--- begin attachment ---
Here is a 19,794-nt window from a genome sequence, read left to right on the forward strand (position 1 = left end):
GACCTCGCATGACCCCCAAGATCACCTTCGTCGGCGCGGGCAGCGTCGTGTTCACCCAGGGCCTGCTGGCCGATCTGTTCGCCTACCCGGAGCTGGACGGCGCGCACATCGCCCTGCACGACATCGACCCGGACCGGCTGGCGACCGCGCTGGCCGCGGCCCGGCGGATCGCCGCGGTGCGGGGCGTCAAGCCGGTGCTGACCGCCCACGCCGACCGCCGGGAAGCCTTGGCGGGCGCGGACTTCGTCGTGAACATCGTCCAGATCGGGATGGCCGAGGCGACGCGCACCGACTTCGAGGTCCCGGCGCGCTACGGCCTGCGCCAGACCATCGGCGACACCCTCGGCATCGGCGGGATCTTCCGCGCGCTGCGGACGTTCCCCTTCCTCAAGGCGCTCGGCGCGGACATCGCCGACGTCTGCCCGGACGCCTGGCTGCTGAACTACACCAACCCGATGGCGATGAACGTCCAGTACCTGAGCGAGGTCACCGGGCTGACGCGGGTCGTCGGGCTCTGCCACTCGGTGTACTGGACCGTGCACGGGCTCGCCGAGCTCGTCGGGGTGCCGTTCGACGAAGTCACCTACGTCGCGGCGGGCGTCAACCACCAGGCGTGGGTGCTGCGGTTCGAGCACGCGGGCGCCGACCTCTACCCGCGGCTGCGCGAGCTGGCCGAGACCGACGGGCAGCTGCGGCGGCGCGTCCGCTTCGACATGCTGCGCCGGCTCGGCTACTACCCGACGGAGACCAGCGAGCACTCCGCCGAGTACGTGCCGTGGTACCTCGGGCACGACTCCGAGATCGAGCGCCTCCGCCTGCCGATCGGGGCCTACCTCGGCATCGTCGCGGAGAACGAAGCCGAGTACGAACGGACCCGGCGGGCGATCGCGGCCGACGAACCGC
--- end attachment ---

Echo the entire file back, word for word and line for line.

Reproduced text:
Here is a 19,794-nt window from a genome sequence, read left to right on the forward strand (position 1 = left end):
GACCTCGCATGACCCCCAAGATCACCTTCGTCGGCGCGGGCAGCGTCGTGTTCACCCAGGGCCTGCTGGCCGATCTGTTCGCCTACCCGGAGCTGGACGGCGCGCACATCGCCCTGCACGACATCGACCCGGACCGGCTGGCGACCGCGCTGGCCGCGGCCCGGCGGATCGCCGCGGTGCGGGGCGTCAAGCCGGTGCTGACCGCCCACGCCGACCGCCGGGAAGCCTTGGCGGGCGCGGACTTCGTCGTGAACATCGTCCAGATCGGGATGGCCGAGGCGACGCGCACCGACTTCGAGGTCCCGGCGCGCTACGGCCTGCGCCAGACCATCGGCGACACCCTCGGCATCGGCGGGATCTTCCGCGCGCTGCGGACGTTCCCCTTCCTCAAGGCGCTCGGCGCGGACATCGCCGACGTCTGCCCGGACGCCTGGCTGCTGAACTACACCAACCCGATGGCGATGAACGTCCAGTACCTGAGCGAGGTCACCGGGCTGACGCGGGTCGTCGGGCTCTGCCACTCGGTGTACTGGACCGTGCACGGGCTCGCCGAGCTCGTCGGGGTGCCGTTCGACGAAGTCACCTACGTCGCGGCGGGCGTCAACCACCAGGCGTGGGTGCTGCGGTTCGAGCACGCGGGCGCCGACCTCTACCCGCGGCTGCGCGAGCTGGCCGAGACCGACGGGCAGCTGCGGCGGCGCGTCCGCTTCGACATGCTGCGCCGGCTCGGCTACTACCCGACGGAGACCAGCGAGCACTCCGCCGAGTACGTGCCGTGGTACCTCGGGCACGACTCCGAGATCGAGCGCCTCCGCCTGCCGATCGGGGCCTACCTCGGCATCGTCGCGGAGAACGAAGCCGAGTACGAACGGACCCGGCGGGCGATCGCGGCCGACGAACCGC